The most important thing to plan is power supply. How the Pi will be powered and where from. Also you should think about the devices you are using and how they will get their power. Commonly the Pi can be powered from a usb power adapter but that requires a plug on its own. If we are powering other devices with higher voltages a DC to DC power supply can be used to step voltages down to 5v for the Pi. If you plan on getting a power supply to step down voltages I recommend not going with the cheapest option.
Remember the Raspberry Pi can only support digital GPIO by default. This means you can't just hook up a soil sensor which takes analog readings to the Pi GPIO. In order to be compatible with analog components you need to make use of a micro-controller with analog support such as a Arduino or ESP32 (or ESP8266).
Luckily MudPi has support for controlling such devices as slave nodes to issue commands for multiple devices from one main controller (the pi). This makes it possible to have a main controller with multiple sensor units that it can control along with their attached analog components. I used a main controller to monitor the pump area and a sensor unit for each raised garden bed. Today lets continue building the main controller to start.
Step 3: Gather Supplies
It is time for us to gather our materials. The components and tools used in this build are all commercially available off the shelf items to make it easy for others to build their own at home. Most can be found online or at local hardware stores.The exact bill of materials will depend on your specific garden layout. For the sake of this tutorial we will keep things to the essentials as planned in order to get a running unit before going further.
Note: I would like to make note at this point if you plan on toggling components that run off mains voltage please be CAREFUL! Its is important that you are safe when building electronics and don't tinker with high voltages if you don't know what you are doing. With that said I did use a 120v pump in my home setup. The process is the same for a 12v pump with the main difference being needing a 12v regulator. You can also use relays to toggle lights or other devices.
Step 4: Install MudPi on the Raspberry Pi
With a plan ready and supplies at hand it is time to prepare the hardware. To start you should get your raspberry pi prepared to install MudPi. You will need a Raspberry Pi with Wifi capabilities running Debian 9 or higher. If you don't have Raspbian already installed you will need to download Raspbian from their page here.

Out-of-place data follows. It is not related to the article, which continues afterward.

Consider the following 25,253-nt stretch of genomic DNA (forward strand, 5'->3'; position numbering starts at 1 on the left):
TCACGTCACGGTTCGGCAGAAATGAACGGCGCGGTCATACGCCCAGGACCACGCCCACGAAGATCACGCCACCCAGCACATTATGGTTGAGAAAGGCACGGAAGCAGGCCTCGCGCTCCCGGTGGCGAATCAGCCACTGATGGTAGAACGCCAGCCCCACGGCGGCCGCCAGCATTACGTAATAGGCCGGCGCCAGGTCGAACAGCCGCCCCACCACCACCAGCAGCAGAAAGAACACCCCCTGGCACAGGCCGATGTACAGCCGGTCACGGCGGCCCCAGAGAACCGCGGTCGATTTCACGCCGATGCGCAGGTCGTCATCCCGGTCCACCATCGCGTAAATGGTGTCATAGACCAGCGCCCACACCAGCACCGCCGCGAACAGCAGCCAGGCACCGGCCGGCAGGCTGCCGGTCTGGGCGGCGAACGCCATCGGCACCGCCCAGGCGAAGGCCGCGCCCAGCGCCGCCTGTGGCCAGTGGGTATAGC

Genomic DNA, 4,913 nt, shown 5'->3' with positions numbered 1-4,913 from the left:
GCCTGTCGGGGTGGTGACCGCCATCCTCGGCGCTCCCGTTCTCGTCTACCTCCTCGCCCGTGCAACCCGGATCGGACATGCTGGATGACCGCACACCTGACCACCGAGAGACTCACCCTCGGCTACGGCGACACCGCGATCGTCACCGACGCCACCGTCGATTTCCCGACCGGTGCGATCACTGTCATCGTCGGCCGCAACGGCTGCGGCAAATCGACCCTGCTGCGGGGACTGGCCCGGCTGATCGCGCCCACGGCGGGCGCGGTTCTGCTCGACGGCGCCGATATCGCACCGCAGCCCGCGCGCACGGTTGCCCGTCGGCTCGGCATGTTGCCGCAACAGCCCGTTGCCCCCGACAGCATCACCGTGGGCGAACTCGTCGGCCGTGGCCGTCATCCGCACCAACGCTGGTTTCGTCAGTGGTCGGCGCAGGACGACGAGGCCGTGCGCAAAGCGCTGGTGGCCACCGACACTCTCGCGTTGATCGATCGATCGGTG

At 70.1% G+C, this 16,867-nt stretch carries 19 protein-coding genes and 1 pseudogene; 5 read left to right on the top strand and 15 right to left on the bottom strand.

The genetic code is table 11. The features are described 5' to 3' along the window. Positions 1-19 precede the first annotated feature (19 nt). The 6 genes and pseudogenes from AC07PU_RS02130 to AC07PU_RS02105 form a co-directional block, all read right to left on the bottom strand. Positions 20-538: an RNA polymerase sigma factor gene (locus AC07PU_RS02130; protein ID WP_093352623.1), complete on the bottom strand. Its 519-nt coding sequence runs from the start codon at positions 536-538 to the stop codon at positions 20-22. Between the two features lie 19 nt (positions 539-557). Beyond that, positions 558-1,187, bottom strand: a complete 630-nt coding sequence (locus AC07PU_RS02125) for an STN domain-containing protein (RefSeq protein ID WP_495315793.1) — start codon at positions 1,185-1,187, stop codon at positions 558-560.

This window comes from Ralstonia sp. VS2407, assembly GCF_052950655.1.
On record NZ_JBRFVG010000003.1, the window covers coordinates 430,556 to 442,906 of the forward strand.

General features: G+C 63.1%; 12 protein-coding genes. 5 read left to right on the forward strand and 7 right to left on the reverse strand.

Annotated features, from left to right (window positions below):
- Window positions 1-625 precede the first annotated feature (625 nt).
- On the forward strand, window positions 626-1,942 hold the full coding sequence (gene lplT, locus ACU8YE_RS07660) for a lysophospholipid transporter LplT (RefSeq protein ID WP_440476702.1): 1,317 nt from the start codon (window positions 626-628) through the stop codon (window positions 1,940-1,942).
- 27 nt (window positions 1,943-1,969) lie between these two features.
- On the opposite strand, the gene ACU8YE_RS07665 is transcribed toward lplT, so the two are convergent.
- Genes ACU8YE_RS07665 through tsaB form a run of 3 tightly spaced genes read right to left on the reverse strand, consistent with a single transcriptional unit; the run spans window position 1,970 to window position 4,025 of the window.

With the image file downloaded write it to the SD card using an image writer of your choice. Raspberry pi has a guide for writing the files to an SD card if you need help.
Plug the SD card into your pi and turn it on. Connect your Pi to Wifi using the GUI if you installed Raspbian Desktop or by editing the /etc/wpa_supplicant/wpa_supplicant.conf file through the terminal on Raspbian Lite.
The next thing you should do after Wifi is connected is run updates and upgrades on the pi.
To update the Pi login and from the terminal run:
sudo apt-get update sudo apt-get upgrade
Once completed reboot
After the Pi has booted back up we can now install MudPi. You can do so using the MudPi Installer with the following command:
curl -sL https://install.mudpi.app | bash
The installer will take care of all the needed packages and configurations for MudPi. By default MudPi is installed into the /home/mudpi directory with the core located at /home/mudpi/core.
You can run MudPi manually with the following command:
cd /home/mudpi mudpi --debug
However MudPi has a supervisor job that will run it for you. Plus you will first need a configuration file before running MudPi. In order to make a configuration file you will need to know what pins you hooked up what components too which is what is done in the next step. Onward!
Step 5: Connect Sensors & Components to the Pi for Testing
The next step is to connect our components to the Pi. (Please note I was testing additional components in the photo) You may be using jumper wires and breadboards for testing which is fine, just remember to upgrade to something more reliable when you build an final unit for the field.
Connect the DHT11/22 sensor DATA pin to GPIO pin 25.
Connect the DHT11/22 power and ground.
Connect one end of each the 2 liquid float sensors to GPIO pins 17 & 27 respectively with 10k pull down resistors.